Storm Warning: Water, Energy, and Climate Security in a Changing World', and one of the conference speakers has a dire message regarding the effects of rising temperatures on the snow pack and on the hydrological cycle.This week, 100 experts from around the world are meeting in Banff, Alberta, at a conference called '
Robert Sandford, the Director of the Western Watersheds Climate Research Collaborative (WWCRC) and EPCOR Chair for the Canadian Partnership Initiative of the United Nations 'Water for Life' Decade, gave a talk to the conference on Tuesday night titled 'The Snows of Yesterday and the Future Water Supply of the Canadian West', where he discussed how the loss of the snow pack and glaciers is effecting the availability of water, how rising temperatures are energizing the water cycle, and how these changes are causing computer models to lose the ability to predict how water is going to behave — what hydrologists call 'the loss of hydrological stationarity'.
"We're talking about how warming temperatures are affecting the depth of snow cover, the depth of snowpack, the length of time when it is there and the effect of these changes on glacier mass, which is to say how much snow is available to feed and sustain these glaciers." said Sandford, according to CityNews.
"It's clear that the trend is continuing and we're now very concerned from research that has been collected that it might be accelerating," he said. "If we had this conference 10 years ago we'd still be dealing with projections with a lot of anxiety about how accurate the projections were. We're no longer looking at models — we're seeing widely demonstrated examples."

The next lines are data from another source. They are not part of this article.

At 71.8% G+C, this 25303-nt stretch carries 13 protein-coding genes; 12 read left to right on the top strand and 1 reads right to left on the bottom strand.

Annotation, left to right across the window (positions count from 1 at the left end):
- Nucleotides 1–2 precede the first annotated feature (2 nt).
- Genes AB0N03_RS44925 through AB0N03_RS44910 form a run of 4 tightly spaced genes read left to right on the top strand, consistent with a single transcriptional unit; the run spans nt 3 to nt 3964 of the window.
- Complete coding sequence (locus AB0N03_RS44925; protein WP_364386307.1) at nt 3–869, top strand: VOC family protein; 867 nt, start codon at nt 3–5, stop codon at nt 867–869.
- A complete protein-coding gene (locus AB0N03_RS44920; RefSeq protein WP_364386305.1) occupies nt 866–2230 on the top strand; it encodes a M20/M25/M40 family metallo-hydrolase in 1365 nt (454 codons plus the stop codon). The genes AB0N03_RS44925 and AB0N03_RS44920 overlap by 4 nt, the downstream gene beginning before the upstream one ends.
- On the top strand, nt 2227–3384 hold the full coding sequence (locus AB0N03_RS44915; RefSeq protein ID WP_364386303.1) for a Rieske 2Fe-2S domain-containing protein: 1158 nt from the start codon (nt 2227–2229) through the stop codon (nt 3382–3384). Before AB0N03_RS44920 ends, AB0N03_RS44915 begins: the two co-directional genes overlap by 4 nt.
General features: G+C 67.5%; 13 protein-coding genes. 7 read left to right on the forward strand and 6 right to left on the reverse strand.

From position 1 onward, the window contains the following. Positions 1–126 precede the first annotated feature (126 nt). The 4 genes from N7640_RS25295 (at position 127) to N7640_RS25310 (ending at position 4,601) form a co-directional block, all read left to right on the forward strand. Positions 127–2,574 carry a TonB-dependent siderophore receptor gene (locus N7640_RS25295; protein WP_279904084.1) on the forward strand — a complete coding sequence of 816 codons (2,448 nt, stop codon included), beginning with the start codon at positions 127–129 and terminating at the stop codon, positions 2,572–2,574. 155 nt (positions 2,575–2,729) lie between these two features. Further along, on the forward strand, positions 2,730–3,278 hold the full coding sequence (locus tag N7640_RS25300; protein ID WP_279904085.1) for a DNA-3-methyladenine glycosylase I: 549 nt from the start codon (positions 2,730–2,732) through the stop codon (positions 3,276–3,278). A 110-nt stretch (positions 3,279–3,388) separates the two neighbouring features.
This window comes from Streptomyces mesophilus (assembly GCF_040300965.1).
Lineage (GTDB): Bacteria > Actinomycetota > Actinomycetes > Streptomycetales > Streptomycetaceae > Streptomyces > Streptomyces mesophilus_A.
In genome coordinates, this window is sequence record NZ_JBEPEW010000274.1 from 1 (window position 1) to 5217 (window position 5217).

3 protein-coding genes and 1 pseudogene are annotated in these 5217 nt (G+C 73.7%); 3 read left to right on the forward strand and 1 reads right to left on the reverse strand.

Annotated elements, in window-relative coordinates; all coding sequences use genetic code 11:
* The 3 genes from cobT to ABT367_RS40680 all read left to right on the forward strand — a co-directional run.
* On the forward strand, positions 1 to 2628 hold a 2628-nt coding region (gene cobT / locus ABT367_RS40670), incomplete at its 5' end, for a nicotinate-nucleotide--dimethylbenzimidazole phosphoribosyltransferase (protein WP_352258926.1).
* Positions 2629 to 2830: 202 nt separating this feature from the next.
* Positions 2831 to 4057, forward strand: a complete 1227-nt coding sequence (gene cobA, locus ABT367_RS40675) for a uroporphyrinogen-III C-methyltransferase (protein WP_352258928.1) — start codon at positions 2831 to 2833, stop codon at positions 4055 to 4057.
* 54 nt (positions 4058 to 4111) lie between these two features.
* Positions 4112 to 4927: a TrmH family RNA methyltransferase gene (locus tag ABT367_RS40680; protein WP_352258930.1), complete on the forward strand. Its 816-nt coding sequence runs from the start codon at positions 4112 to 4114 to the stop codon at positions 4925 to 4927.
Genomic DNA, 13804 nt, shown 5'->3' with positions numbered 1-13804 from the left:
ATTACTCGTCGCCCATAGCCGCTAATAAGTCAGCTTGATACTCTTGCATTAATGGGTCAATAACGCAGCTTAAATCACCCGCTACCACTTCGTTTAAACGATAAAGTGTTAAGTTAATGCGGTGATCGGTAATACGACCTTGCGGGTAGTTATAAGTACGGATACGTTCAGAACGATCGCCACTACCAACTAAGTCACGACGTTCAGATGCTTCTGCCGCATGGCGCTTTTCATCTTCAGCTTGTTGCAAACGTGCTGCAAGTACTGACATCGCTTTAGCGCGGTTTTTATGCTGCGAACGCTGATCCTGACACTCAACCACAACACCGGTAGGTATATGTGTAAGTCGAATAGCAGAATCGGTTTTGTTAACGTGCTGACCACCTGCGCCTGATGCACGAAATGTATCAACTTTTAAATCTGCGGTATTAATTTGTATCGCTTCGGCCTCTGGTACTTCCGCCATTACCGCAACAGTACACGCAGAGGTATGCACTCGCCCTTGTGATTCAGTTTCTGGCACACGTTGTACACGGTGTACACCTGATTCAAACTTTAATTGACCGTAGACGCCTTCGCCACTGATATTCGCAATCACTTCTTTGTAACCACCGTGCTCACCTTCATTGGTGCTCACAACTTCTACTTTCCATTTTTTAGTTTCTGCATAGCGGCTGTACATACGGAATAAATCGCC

One well established fact about the atmosphere is that warmer air can hold more moisture. Thus, as temperatures rise due to the increase in greenhouse gases in the atmosphere, the water vapour content of the atmosphere will increase, and this will set off a 'water vapour feedback', where the increase in water vapour — one of the strongest greenhouse gases — will increase the warming already experienced due to the other greenhouse gases, which will, in turn, increase the amount of water vapour in the atmosphere, and so on. All this extra water vapour in the atmosphere will be at the expense of water locked up in the snow pack, and in the ground, and this is expected to disrupt the water cycle.
"What we're seeing as a consequence of that is more extreme weather events," said Sandford. "In 2005, for example, there was a two-hour storm in Toronto that caused $700 million worth of damage, mostly water-related and transportation infrastructure."
The storm in question dumped over 150 mm of rain on some areas of the city. It overwhelmed sewers and storm drains, and caused the part Finch Avenue that passes over Black Creek to collapse.
Sandford also talked about "massive water vapour rivers" moving water around the world to places where it doesn't usually go, causing heavy rains in California, and flooding in Australia and Pakistan.
Fixing the problem will take more than reducing carbon dioxide emissions, according to Sandford. Slowing or minimizing the current trend will require efforts towards restoring the ecology. As with most things of this nature, action is needed sooner rather than later.
Geek out with the latest in science and weather.
Follow @ygeekquinox on Twitter!